What Does CCTV Stand for and Why do You Need it?

In this article, we are exploring the subject of CCTV, answering the question what does CCTV stand for, and sharing advice on how to install CCTV.


What does CCTV stand for?


CCTV stands for closed circuit television. It is also known as video surveillance. Closed circuit means that the cameras transmit footage to a closed audience, as opposed to regular television, which broadcasts to the public.


The footage that’s transmitted by CCTV security cameras is either stored on a local hard drive, an SD card or other type of portable storage device, or in the cloud. With smart CCTV systems, footage is relayed to smart devices in real time, alerting premises owners to security breaches so that immediate action can be taken.


CCTV technology was first created in 1942 by German scientists to monitor the launch of V2 rockets, and was later used by American scientists during the testing of the atomic bomb.


Nowadays, CCTV is mostly used as a security measure. Linked to motion, noise or thermal sensors, or set to record continuously, the cameras record footage which can be used to identify criminals and detect in-house criminal behaviour. But there are other uses too.


The uses of CCTV and security cameras


As well as crime management, CCTV security cameras act as a highly effective deterrent. Criminals are far less likely to target premises with visible cameras than those without.


CCTV surveillance can also be used to monitor for health and safety breaches. Health and safety compliance is one of the biggest challenges for business owners, and keeping track of whether your policies and processes are being followed can be a major undertaking.


CCTV monitoring is cost effective and non-disruptive. Providing data protection rules are followed, and employees are notified that they are being monitored and the reason why, closed circuit television can provide the ideal solution when it comes to avoiding the risks of health and safety breaches.


When combined with artificial intelligence (AI), CCTV becomes very powerful. It can be used to detect certain behaviours and body language, such as an intention to steal, or incite violence.


CCTV security cameras can also be combined with access control, presenting even further benefits. It can be used to identify unauthorised entrants who may be using lost or stolen entry cards, as well as to spot tailgaters getting in behind authorised entrants.


How to install CCTV cameras?


There are various types of CCTV security cameras, some with special features that will serve particular purposes.


From dome and pan, tilt and zoom CCTV cameras that rotate 360 degrees to monitor the widest possible scope, to highly visible, weather resistant bullet cameras that act as a clear deterrent, and from infra-red and night vision cameras that pick up footage in lower light and night time conditions, to IP security cameras and wireless CCTV for anytime, anyplace footage viewing, there is something to suit every need and level of risk.


So those are the types of CCTV security cameras, but how to install CCTV?


Firstly, and most importantly, CCTV should only be installed by an expert. The correct positioning of cameras and sensors is vital if you are going to get the most out of the system. What’s more, cabling, and connecting the security cameras into your IP or WiFi network, need to be done properly so that you don’t lose your connection when you need it most.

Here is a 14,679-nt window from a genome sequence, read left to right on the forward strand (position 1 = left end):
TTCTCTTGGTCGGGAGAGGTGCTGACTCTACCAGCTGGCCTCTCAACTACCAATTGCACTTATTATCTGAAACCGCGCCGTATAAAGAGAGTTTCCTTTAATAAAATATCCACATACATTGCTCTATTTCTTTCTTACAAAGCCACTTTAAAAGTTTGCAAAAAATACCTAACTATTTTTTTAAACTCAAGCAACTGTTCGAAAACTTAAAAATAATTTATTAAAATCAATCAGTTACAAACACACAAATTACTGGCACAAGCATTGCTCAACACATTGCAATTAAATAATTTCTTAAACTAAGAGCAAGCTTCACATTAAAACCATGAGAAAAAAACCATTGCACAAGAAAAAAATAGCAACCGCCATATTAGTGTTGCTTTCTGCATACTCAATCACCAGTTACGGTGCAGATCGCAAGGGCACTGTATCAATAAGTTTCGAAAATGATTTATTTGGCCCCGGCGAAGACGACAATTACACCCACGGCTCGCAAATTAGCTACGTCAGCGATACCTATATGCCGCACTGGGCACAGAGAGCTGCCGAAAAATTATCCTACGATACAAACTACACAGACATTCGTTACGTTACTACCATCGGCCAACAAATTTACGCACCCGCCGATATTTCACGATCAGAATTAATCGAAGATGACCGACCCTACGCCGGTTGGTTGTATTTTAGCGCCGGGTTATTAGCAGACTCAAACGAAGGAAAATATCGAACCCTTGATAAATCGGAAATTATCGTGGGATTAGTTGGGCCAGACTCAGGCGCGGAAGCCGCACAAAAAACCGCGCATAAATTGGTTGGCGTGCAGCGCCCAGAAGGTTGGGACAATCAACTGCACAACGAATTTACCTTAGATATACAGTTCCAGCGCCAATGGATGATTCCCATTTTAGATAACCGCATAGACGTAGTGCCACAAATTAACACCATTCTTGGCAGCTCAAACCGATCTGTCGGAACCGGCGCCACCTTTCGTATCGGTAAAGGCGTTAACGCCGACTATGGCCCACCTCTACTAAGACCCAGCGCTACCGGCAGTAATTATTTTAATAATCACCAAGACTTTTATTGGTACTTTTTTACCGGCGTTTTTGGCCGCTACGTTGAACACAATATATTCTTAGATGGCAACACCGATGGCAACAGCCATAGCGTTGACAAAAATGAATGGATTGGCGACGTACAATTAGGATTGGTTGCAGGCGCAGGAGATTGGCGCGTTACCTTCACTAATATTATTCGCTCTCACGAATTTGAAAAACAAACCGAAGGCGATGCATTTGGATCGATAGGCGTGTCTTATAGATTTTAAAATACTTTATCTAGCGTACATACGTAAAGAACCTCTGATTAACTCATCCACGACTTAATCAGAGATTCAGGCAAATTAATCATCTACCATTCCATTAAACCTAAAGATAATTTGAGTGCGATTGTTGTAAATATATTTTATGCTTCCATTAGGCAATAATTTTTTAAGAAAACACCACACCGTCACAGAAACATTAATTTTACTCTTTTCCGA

You will also need to consider whether permission is required for CCTV installation. If your property is located in a Conservation Area, or is a listed building, you will likely need permission from your local planning department or Conservation Officer.


You will also have certain responsibilities. These will vary depending on where you plan to install the CCTV, the type of system, and the nature of the property.


You are wise to consult Information Commissioner’s Office (ICO), the UK’s regulatory body for public interest and information rights which is in charge of enforcing UK data laws.


If you are siting security cameras so that they capture footage outside the boundary of your property, such as neighbouring properties or public footpaths, then data protection laws will apply. Whilst capturing footage from beyond the boundary is not illegal, it does mean that you will become a registered data controller. This means that you take on certain legal obligations concerning the footage you are recording, and that you will need to register with the ICO. You’ll also need to have a justifiable reason for capturing the footage, and will need to protect the rights of anyone in it.


Looking for professional CCTV installation in London?


At PC Docs, we offer a professional CCTV and door entry installation service across London, Hertfordshire and Essex.


Whether you need a single hardwired camera to monitor a main entrance, or a set of internet-connected smart CCTV cameras and sensors to keep a range of access points under surveillance, we’ll tailor a package to suit your specific needs and level of risk.


To learn more, and for a free site survey and quotation, you are welcome to get in touch.

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